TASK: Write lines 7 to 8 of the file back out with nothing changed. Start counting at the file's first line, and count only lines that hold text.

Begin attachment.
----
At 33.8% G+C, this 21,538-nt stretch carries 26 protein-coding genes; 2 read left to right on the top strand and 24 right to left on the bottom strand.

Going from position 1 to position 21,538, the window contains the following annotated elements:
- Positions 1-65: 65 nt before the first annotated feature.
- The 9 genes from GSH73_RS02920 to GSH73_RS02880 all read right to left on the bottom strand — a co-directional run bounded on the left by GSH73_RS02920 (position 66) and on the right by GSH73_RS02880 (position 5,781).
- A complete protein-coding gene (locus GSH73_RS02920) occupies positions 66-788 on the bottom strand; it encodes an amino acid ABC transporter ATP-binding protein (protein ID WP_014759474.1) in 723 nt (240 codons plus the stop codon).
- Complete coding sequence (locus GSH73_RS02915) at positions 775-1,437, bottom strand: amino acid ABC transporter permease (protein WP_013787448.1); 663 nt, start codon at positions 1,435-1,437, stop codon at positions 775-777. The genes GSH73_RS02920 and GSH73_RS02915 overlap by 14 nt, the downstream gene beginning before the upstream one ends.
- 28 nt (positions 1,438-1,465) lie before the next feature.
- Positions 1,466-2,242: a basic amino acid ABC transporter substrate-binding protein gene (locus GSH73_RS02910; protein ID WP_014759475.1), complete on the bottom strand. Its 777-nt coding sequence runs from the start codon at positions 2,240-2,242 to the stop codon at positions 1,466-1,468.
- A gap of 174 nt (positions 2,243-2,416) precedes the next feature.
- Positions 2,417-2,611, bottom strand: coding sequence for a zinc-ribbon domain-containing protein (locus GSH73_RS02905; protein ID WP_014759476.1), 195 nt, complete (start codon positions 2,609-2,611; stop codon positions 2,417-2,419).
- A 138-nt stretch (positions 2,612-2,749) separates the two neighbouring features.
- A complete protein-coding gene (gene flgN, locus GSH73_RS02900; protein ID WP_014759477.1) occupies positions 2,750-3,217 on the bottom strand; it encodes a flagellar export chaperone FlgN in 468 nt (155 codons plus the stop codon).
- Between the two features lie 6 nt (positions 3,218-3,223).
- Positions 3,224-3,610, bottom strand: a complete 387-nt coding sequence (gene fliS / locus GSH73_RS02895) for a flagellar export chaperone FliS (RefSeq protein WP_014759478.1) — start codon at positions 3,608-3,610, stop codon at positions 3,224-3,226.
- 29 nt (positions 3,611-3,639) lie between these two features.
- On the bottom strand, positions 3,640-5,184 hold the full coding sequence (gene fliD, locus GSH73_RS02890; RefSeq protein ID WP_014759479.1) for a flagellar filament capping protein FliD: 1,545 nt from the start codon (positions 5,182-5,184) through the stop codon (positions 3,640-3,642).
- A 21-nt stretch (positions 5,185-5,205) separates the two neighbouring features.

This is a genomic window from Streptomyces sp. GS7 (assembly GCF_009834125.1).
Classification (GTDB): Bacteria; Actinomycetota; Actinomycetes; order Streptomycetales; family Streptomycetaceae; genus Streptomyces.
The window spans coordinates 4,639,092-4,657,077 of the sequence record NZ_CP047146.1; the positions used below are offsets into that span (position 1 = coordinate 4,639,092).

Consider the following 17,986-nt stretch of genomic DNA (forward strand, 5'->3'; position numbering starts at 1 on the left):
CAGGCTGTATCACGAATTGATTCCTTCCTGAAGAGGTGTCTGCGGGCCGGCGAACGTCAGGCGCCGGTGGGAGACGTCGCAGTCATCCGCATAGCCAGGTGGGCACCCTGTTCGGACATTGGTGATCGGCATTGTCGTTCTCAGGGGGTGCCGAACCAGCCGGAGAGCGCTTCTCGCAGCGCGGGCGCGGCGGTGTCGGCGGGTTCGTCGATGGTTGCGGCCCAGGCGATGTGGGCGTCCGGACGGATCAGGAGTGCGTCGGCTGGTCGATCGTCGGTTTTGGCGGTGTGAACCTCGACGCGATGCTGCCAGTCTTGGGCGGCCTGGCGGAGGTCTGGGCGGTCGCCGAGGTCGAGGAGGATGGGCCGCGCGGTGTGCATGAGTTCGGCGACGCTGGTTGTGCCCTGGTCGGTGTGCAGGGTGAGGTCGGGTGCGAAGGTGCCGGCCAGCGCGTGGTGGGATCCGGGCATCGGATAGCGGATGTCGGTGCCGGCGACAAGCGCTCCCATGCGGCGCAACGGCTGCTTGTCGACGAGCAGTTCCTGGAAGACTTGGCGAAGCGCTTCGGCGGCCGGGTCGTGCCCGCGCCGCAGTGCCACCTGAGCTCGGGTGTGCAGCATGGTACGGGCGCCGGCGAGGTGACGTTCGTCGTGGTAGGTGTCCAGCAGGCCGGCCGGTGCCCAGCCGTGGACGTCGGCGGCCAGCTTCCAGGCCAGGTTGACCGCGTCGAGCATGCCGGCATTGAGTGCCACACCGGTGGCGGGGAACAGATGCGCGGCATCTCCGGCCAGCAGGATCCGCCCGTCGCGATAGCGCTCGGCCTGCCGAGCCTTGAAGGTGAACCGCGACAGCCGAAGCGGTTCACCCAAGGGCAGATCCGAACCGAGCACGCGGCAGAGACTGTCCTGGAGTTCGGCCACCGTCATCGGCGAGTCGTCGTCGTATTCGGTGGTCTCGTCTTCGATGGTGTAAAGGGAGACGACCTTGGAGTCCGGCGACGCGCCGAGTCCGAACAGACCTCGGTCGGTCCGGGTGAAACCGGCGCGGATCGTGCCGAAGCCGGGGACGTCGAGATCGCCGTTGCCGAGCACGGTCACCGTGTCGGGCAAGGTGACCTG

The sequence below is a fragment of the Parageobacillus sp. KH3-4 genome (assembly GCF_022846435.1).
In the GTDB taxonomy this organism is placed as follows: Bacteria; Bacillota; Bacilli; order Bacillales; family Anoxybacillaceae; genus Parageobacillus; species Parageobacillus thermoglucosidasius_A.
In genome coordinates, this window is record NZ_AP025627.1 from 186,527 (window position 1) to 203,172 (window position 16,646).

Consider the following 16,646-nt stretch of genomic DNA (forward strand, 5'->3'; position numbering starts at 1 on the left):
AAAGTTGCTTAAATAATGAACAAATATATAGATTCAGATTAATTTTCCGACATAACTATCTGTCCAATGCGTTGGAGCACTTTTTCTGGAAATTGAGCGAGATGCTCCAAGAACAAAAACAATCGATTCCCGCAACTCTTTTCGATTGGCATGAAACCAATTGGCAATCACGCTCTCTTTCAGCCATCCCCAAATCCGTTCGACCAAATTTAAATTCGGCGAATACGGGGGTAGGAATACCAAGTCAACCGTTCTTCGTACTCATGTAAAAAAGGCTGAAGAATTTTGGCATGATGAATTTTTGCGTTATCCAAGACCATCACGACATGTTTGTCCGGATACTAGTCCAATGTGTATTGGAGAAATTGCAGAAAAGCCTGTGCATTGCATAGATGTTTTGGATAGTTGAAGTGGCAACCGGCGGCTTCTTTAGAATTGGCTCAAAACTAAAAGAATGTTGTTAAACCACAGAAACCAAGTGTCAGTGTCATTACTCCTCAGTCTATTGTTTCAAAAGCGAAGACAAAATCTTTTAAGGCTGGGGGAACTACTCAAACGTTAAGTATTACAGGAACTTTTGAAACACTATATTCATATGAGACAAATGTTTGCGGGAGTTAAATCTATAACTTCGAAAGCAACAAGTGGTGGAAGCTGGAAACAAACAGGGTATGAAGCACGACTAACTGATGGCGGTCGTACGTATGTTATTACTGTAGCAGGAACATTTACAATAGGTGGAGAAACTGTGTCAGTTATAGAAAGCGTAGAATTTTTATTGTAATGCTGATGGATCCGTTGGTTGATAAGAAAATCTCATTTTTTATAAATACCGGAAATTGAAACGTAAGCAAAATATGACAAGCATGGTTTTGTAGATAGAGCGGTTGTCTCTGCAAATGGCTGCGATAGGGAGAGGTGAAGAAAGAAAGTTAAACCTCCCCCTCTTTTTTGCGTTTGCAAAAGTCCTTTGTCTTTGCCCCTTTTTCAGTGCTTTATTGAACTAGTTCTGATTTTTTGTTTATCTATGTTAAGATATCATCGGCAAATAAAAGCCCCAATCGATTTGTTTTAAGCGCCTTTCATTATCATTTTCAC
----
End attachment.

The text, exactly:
- 28 nt (positions 1,438-1,465) lie before the next feature.
- Positions 1,466-2,242: a basic amino acid ABC transporter substrate-binding protein gene (locus GSH73_RS02910; protein ID WP_014759475.1), complete on the bottom strand. Its 777-nt coding sequence runs from the start codon at positions 2,240-2,242 to the stop codon at positions 1,466-1,468.